Crash of Flight 5191

Airport taxiway work is delayed

Blue Grass Airport will delay plans to build a new taxiway connector to give potential plaintiffs’ attorneys time to see the runway and taxiways as they were at the time of the crash of Comair Flight 5191.

An attorney for the family of a victim killed in the crash still plans to go ahead with a request for a temporary restraining order against the airport because he wants to specify, in writing, exactly what experts will be allowed to examine.

“We want to be explicit in terms of what can be seen,” said Chad Wadlington, a Lexington attorney representing the family of Rebecca Adams, one of 49 people who died in the Aug. 27 crash.

A hearing is set for today in Fayette Circuit Court.

The airport decided to delay construction, which was scheduled to begin in two weeks, to avoid altering the crash scene, said Michael Gobb, executive director of the airport.

“While we have a construction project, we really need to finish because winter weather is coming, we wanted to make sure we did what we could to allow access to the site.”

The airport also wanted to avoid a repeat of what happened in the May accident at a downtown Lexington parking garage in which a pregnant woman was crushed by a falling concrete panel, he said. In that accident, key evidence was misplaced for several days.

Initially, construction on the taxiway was to have begun the week of the crash, but the airport delayed it at the request of the National Transportation Safety Board, Gobb said.

Construction will be delayed by no more than 30 days, Gobb said.

Adams’ family already has filed suit against Comair because the pilots took the wrong runway, which was too short for the CRJ-100 regional jet.

Wadlington said the restraining order would stop the airport “from removing evidence that we seek to have the experts look at -- the condition of the runway, how they were marked, how they were signed.”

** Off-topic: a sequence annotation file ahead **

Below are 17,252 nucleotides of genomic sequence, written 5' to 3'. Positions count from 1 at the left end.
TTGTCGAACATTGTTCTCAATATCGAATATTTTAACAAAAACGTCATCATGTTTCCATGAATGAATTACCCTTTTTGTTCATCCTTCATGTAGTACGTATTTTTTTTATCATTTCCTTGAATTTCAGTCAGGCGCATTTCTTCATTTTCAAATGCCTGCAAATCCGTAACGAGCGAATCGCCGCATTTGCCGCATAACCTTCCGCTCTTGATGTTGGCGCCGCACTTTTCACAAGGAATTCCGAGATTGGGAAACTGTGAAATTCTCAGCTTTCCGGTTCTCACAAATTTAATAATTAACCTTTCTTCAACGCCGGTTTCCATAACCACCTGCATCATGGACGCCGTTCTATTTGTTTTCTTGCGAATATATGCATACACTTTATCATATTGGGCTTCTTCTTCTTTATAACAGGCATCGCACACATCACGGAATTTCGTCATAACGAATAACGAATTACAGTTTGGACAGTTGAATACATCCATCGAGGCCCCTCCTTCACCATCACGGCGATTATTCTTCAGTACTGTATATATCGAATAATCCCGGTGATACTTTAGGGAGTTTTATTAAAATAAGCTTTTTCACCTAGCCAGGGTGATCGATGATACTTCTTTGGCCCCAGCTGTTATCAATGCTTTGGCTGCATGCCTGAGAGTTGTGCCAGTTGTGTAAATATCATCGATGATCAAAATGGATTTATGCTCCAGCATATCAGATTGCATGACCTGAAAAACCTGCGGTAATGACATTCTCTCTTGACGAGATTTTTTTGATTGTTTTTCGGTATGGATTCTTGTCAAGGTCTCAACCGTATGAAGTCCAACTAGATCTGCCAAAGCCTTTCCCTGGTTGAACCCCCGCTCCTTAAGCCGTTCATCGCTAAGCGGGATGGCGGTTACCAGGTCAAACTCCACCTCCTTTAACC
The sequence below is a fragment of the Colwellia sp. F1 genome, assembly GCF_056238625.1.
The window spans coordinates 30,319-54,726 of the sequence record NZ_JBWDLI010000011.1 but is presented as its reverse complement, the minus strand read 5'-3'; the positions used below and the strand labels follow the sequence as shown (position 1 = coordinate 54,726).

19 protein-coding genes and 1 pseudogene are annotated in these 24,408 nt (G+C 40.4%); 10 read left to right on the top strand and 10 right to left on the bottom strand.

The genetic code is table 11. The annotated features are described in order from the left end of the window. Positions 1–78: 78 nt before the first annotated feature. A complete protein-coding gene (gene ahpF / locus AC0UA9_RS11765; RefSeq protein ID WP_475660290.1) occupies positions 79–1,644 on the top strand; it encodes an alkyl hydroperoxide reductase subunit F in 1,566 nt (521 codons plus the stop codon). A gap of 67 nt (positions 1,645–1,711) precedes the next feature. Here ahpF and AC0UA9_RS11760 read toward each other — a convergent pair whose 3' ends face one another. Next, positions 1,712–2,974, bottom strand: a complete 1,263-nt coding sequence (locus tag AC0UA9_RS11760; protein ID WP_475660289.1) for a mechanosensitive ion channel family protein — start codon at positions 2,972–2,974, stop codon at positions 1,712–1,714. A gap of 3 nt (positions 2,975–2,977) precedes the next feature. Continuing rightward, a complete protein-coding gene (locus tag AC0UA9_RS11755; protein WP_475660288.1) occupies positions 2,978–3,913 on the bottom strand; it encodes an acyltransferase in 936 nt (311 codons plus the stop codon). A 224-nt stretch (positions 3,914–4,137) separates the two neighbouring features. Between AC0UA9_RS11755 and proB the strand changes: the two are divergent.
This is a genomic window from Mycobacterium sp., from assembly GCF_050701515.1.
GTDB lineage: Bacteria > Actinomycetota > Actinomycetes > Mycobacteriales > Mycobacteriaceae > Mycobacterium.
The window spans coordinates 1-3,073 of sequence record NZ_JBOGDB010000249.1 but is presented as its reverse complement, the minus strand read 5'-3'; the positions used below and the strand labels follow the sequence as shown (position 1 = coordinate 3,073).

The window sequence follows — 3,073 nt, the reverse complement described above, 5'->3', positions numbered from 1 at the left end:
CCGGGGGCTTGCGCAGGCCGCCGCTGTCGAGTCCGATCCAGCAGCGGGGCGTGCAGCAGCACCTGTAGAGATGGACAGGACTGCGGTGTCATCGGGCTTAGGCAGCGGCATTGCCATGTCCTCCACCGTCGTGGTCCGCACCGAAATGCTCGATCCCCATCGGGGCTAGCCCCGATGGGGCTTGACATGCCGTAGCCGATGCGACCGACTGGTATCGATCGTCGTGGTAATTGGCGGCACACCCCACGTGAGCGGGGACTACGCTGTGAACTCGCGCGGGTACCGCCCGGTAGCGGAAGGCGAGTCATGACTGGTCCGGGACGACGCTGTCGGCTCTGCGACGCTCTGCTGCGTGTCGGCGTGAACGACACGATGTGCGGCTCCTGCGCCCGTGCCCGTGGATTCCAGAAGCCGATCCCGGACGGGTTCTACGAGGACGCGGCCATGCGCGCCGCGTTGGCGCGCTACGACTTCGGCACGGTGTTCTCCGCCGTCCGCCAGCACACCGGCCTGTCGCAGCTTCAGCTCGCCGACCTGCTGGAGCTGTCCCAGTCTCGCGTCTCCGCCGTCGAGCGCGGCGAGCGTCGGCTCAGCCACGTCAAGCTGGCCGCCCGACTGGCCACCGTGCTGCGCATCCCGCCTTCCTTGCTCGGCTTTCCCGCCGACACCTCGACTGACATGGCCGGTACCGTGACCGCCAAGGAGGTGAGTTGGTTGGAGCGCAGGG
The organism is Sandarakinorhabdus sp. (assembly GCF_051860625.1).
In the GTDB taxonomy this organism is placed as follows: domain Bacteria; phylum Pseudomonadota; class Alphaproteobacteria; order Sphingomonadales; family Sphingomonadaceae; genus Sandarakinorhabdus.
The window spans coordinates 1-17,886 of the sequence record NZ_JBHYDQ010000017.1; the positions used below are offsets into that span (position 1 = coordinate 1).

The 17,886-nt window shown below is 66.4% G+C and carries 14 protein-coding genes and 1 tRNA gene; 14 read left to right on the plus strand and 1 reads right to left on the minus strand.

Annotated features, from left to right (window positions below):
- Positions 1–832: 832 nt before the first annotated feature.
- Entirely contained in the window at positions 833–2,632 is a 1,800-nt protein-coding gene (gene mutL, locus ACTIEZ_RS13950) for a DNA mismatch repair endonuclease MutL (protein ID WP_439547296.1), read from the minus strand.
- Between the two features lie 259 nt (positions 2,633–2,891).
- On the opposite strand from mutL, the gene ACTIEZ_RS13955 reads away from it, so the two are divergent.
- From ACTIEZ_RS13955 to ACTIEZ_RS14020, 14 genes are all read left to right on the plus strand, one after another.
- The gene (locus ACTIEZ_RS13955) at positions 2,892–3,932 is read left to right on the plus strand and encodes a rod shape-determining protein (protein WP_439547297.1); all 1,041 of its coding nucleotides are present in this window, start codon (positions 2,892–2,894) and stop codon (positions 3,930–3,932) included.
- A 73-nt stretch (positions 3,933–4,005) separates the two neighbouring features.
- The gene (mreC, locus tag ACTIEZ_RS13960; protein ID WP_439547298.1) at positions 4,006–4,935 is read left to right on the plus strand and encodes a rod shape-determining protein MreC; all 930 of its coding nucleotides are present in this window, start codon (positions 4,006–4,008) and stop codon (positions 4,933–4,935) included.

For example, the request for a restraining order asks for documentation of the runway lights and runway signs at the time of the crash “in order to evaluate whether there is a basis to bring an action against” the airport board and the airport corporation.

Blue Grass Airport underwent a significant renovation a week before the crash. The main 7,000-foot runway (Runway 22) was repaved and shifted 325 feet to the southwest. A taxiway connection that pilots normally used to reach the runway was closed at the same time.

A new taxiway connector that is needed to line up the taxiway with the relocated end of Runway 22 still needs to be built. Once work begins, it is expected to be completed in eight weeks, depending on the weather.

The construction delay will also extend the amount of time pilots will be using an inaccurate map of Blue Grass Airport. The Federal Aviation Administration has been distributing a diagram of Blue Grass as it will look once the taxiway work is completed.

That chart was issued to pilots Friday by Jeppesen, a Colorado-based company that interprets and produces charts for airlines based on information from the FAA. The FAA itself has been publishing that map of Blue Grass since at least August.

Jon Zachem, a pilot and former airport board member, said he was disturbed that the FAA was distributing an inaccurate airport diagram without putting some kind of disclaimer on it.

“If they were going to distribute something that was not accurate, they could put a little warning box on it saying the taxiways may change on a daily basis as construction takes place,” he said.

The new map shows that the best way to get onto Runway 22 is to use the taxiway connector that hasn’t been built yet. And the taxiway connector pilots should use to get on the runway isn’t shown at all.

To correct the error, Blue Grass issued a “Notices to Airmen,” or NOTAM, yesterday, clarifying that the connector on the map is closed and under construction. The NOTAM also directs pilots to the correct connector to reach the runway.

“FAA provides the data that goes out to the charting company, not the airport,” Gobb said. “All we can do now is issue a NOTAM that more accurately reflects what’s out there.”

Mike Boyd, a Colorado-based aviation consultant, says experts should be looking at the pilots of Comair Flight 5191, not the airport.

“The thing I fear here is they are going to tar and feather Blue Grass Airport, which is not appropriate, and it wouldn’t be right,” Boyd said. “It is well run, well managed, well marketed.”

In other legal news, a family struggle over the estate of another crash victim appears to be settled for now.

The three children of Timothy Snoddy and his estranged wife, Connie Elise Buckley, have agreed to a settlement in which co-administrators will be appointed as executors of Snoddy’s estate.

Snoddy’s body will be released to Buckley, and she will make arrangements for burial.

Shortly after the crash, Snoddy’s family tried to prevent Buckley from taking possession of the body. Snoddy had been in the process of divorcing Buckley when he was killed.

Charles Curry, one of the estate administrators, said the family plans to file a wrongful-death suit against Comair. Under state law, Curry said, Buckley would share in any monetary damages.

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